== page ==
I saw him enter the school through a side door and head toward the classroom. I heard one of my students whisper from behind, “It’s Ziad’s dad!”
He was rather short, but strongly-built, and must have been about 50. In the solemn tone of voice his son adopted to answer questions in class, he greeted me and asked where he could find the principal’s office. I asked him why he needed to speak to the principal and he told me he had to take his son out of school. I immediately thought that he would need some kind of divine intervention to get the principal to agree to that, but I wasn’t going to be the one to dash his hopes—it wasn’t my place—so I chose instead to remain silent, smile at him and point him toward the principal’s office. People have the right to entertain hope. He, however, must have read the skepticism in my face, because he proceeded to offer me the context needed to understand his decision.
“The rose fields that surround this beautiful town have certainly turned it into a prosperous tourist destination,” he stated. “My wife and I, however, suffer from severe asthma and the roses contribute to aggravating our conditions. It is a shame we have to leave after all the time, money and effort we have invested into these fields, but we cannot risk sharing the same fate my father suffered. He also had asthma and died not long ago from working the fields.”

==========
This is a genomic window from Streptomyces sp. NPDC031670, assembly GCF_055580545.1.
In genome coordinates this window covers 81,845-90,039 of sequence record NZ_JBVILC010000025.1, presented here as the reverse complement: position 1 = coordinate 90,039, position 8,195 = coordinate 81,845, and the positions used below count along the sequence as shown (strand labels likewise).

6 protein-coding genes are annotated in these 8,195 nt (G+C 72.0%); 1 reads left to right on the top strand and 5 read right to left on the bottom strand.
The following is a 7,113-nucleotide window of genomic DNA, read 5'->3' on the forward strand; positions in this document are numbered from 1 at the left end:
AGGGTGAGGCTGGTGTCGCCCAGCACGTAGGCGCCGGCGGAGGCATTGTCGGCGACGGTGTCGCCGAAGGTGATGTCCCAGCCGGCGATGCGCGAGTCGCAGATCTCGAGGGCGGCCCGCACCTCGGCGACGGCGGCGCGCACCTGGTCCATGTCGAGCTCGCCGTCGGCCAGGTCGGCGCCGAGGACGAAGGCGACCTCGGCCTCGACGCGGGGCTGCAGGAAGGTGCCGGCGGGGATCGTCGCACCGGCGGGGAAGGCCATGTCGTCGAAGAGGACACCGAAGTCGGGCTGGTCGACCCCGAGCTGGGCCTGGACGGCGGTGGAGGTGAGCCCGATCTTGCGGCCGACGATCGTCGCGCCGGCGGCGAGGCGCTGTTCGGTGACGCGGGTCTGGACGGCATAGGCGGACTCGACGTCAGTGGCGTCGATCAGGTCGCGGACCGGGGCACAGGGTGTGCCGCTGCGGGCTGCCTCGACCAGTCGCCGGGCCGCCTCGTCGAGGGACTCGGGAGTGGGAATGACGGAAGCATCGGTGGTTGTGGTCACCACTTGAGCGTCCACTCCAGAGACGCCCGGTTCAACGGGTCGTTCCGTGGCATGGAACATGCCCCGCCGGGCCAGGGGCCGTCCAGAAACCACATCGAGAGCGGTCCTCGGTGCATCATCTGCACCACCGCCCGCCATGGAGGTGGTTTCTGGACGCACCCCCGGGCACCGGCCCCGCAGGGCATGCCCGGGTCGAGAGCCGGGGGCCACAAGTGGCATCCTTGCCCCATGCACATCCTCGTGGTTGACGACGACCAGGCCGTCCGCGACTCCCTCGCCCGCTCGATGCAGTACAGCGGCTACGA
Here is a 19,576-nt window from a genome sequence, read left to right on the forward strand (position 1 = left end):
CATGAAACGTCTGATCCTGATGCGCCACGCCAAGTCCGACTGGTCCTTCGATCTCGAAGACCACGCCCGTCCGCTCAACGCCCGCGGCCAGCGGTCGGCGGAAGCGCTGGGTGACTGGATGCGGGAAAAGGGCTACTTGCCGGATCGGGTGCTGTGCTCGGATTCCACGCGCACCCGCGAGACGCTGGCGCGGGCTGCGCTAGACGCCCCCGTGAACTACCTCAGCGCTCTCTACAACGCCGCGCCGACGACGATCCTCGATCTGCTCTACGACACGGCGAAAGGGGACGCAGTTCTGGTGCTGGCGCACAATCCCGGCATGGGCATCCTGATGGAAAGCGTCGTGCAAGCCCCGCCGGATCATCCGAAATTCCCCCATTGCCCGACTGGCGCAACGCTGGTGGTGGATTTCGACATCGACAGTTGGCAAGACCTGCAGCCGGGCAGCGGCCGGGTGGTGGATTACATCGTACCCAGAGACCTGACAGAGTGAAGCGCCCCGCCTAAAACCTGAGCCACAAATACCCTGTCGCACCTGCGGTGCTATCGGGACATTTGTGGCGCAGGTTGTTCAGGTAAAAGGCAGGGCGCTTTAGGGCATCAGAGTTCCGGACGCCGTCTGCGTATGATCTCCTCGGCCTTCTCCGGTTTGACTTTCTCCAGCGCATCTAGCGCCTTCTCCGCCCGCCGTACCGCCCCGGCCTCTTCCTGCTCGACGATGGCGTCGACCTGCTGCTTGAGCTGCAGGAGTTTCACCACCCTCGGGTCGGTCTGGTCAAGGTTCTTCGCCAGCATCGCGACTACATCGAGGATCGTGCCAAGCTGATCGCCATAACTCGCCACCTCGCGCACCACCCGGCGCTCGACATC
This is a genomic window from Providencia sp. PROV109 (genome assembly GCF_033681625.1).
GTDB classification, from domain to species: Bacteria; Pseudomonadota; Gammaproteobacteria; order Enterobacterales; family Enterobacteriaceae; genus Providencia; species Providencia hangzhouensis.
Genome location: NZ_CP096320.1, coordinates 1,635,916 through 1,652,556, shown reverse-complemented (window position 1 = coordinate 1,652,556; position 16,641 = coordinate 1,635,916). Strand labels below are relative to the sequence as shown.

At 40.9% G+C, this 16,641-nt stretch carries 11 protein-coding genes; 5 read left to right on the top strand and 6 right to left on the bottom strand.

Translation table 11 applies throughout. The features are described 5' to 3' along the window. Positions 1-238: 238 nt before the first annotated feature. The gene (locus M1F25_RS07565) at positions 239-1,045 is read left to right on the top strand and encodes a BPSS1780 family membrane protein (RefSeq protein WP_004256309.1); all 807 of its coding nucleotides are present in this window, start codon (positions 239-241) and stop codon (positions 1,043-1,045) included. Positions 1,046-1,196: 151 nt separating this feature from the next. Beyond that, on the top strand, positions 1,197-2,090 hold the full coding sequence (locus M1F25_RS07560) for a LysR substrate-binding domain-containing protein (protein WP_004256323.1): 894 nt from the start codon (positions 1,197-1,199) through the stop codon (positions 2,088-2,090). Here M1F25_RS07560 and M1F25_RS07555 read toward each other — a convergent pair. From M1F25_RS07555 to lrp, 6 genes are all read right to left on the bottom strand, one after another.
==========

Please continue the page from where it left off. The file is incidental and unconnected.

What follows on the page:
His revelation left me speechless. He took notice of my reaction and said, in order to cushion the blow, “It’s not the end of the world. Zagora is supposed to be a nice place to live in as well. You are most welcomed to come visit any time!”
It took me a few minutes to collect myself and enter the classroom after Ziad’s father left. I didn’t want the children to see how baffled I was, because I knew they would feel urged to bombard me with questions I didn’t have the answers to. Was moving somewhere else not a betrayal of one’s origins? How could anyone choose to trade the roses of Tazakht, namely, what is supposed to represent hope, for the searing heat of the desertic Zagora, which undisputedly stands for despair? How are we to sort out our priorities? What is more important: our identity, a chance to fulfill ourselves, our place in society, our gender, our financial security, our affectional stability, …? Is it that reprehensible to leave behind the place you were born in if that is your only way to survive?
One thing was certain: I would miss Ziad. He was one of the smartest kids in my class.
The Author, Hassan Choutam:
Moroccan short-story writer and playwright. He has written and published the following works: Sad Saturday (Short stories and aphorisms, Morocco, 2001); Window of salvation (Short-story collection, Egypt, 2014); Out of the building (Theatrical piece, Egypt, 2015).